This sprawling five-hander, written and performed by Yasmin Wilde, shines a glorious glitterball light on the life of a mother rediscovering herself in midlife, after her divorce.
As Sonia (Wilde) turns 50, she loses her mum and discovers a new half-brother in Naim. They share a father who Sonia never knew, and Naim has inexplicably started to fix up the broken parts of her house.
Her acerbic mother Gloria Dukes (Janice Connolly) was a Shirley Bassey impersonator in life, who frequently appears to haunt Sonia by singing Bassey hits and then berating her. “You blossomed overnight like a bloated tampon,” she says.
“The illness made her cruel”, Sonia explains, but Gloria gives the impression she was always cruel.
Mixed in with quips and punchy-one-liners, there’s an interesting tension that develops with the light, unintended racism of her ride-or-die friend, Debs (Victoria John) who’s known her since they were seven. The best friend dynamic is nuanced, with them giggling in the pub over the disappointment of their other halves and competing over their children’s achievements – it feels genuine, with her pal insisting she knows her inside out and yet is afraid of this new side to Sonia – her Pakistani side, that she’s just discovering. John plays her with a tone-deaf insouciance that makes her throwaway barbs, like how Sonia shouldn’t wear a scar round her head ‘because it looks like a hijab’ faintly chilling.
The fussy set by Libby Watson successfully serves as Sonia’s house, which she shares with her daughter Jade (wonderfully tempestuous Nikhita Lesler) and also the dingy pubs of Saffron Walden where her mother used to perform her tribute act. There’s pink and turquoise wallpaper with birds on it, stairs and a mini revolve that is both a minibar and it turns to reveal a sparkly raffia-curtained stage and a twinkly Albee the keyboardist (Miles Russell – the actual music director).
There’s almost too much packed into the dynamics of this show; it explores intergenerational attitudes to ethnicity, with Sonia telling her moody teenage daughter that she’s “practically white,” while also being upset when her friend says she’d “pass for white” and explores Sonia’s own conflicted feelings about feeling ashamed of her mixed-race heritage as a child. But, like the set, there’s sometimes too much clutter in the script to really appreciate the essential story here. Of course, a play doesn’t have to be about just one thing – but some pruning would help.
The finale features an original song by Wilde and her voice is incredible, but as she sings duets with her mother throughout it would have been good to have heard her more as the lead rather than occasionally harmonising.
I could see this family dynamic working as a TV show and it would be refreshing to see a female midlife, dual-heritage coming-of-age tale on screen.
Running time: 2hrs inc. interval. Until 8 October at Riverside Studios, then Oldham Coliseum (11th – 15th Oct).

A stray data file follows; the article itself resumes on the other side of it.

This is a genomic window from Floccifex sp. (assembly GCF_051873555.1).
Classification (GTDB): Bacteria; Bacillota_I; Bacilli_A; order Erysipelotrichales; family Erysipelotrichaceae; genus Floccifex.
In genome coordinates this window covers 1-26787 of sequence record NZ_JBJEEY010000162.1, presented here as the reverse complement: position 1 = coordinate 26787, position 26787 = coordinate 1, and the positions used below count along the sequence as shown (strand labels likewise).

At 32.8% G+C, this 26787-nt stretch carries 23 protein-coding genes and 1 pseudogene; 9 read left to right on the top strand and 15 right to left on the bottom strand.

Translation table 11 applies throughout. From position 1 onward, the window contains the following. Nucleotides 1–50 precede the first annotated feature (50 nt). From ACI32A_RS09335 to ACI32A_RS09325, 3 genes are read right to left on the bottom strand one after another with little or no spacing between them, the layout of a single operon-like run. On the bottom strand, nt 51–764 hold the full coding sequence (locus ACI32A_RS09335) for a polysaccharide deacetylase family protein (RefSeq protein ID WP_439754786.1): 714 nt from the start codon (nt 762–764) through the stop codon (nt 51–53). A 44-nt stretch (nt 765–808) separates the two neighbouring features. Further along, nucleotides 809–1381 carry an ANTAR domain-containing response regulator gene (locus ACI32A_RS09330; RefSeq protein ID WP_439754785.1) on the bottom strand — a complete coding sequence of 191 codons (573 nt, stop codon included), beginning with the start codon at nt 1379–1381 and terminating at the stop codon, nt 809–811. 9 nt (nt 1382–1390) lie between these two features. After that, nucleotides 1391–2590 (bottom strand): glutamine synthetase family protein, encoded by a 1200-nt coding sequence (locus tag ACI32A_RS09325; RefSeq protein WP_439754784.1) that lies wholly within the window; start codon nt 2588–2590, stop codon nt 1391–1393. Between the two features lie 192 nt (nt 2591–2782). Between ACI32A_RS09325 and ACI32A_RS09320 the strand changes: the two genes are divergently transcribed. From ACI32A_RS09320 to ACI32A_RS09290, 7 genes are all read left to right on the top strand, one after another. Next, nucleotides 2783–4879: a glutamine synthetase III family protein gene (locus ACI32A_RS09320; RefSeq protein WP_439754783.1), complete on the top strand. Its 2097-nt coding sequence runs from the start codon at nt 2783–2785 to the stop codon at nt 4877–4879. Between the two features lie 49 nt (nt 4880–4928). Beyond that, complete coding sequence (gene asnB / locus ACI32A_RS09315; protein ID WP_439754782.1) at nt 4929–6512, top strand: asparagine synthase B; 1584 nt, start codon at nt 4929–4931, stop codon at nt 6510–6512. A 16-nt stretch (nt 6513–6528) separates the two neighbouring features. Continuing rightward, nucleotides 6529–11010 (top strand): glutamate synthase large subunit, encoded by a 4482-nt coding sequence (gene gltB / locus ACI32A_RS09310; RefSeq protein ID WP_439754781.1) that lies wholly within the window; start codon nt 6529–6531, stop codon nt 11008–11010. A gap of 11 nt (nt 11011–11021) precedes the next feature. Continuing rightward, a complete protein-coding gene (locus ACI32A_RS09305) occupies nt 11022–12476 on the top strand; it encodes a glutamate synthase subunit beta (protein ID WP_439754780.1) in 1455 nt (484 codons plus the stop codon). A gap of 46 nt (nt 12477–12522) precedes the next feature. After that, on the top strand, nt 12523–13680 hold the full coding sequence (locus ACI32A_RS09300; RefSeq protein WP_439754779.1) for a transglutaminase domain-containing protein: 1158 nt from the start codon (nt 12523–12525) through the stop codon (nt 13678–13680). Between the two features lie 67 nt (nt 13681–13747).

The folk music-filled, gig theatre wonder that is A Gig for Ghosts arrived at Soho Theatre last week, to general critical acclaim. It’s a tender lesbian love story about two women who feel isolated by their London lives. Fran has been working on the idea since she heard about 38-year-old Joyce Vincent, a woman who died in her bedsit in North London in 2003 and was only discovered three years later. The idea of a woman being so without connections that she could die without anyone finding out stuck with Fran, who wanted to write about loneliness. The story was an ensemble piece, then a monologue, it went into a drawer and sat there and over the years she would rewrite and re-frame it, but during the lockdown, she took it out again and A Gig for Ghosts in its current form was created. We meet at the Soho Theatre bar to talk about it.
Where did your playwriting career begin?
I used to be a teacher full-time, teaching drama, then I went part-time, then the year I took Ad Libido to Vault festival, I left teaching. I couldn’t be in two places at once and I think I felt a bit bad because my show was about sex and vaginas. Trying to put on a vagina-related show didn’t sit as comfortably with the national curriculum as it might have. I was afraid my students would google me.
Do you ever miss being a full-time teacher?
I miss having free access to a photocopier and a regular paycheck. I miss those blue envelopes. But I wouldn’t go back. I can have a bath at 3pm now!
And you wrote a whole book about your broken vagina!
I did write a whole book about my broken vagina. I had a different lockdown from many people in that I had an editor and so I had someone checking in on me every three weeks. Now I’m trying to write a fiction book and I’m doing that without someone checking in on me and having previously been in a wonderfully held, structured experience – for that, my lockdown was pretty wonderful and when I finished it I was like oh! We’ve just been through this huge thing! We couldn’t meet up in person and so I didn’t have any kind of book launch.
Did you do one when the paperback came out instead?
No… Maybe I still should. We lost so many things, there was no one that didn’t lose something. I had professional grief over things that were in the pipeline and then couldn’t be, so I think it’s so important to celebrate the wins. A Gig For Ghosts won the Tony Craze award during the midst of the 2020 lockdown. So I was like, how do I celebrate this? Go for a walk and maybe take a 3pm bath? That’s why I was so intent last night [the first night] on celebrating, because me pre-pandemic would have been so focused on making sure every step of my career lead to the next, but now that has relaxed a bit because it’s so cool to be back doing the thing. I want to stop and celebrate that achievement before I worry about the next thing.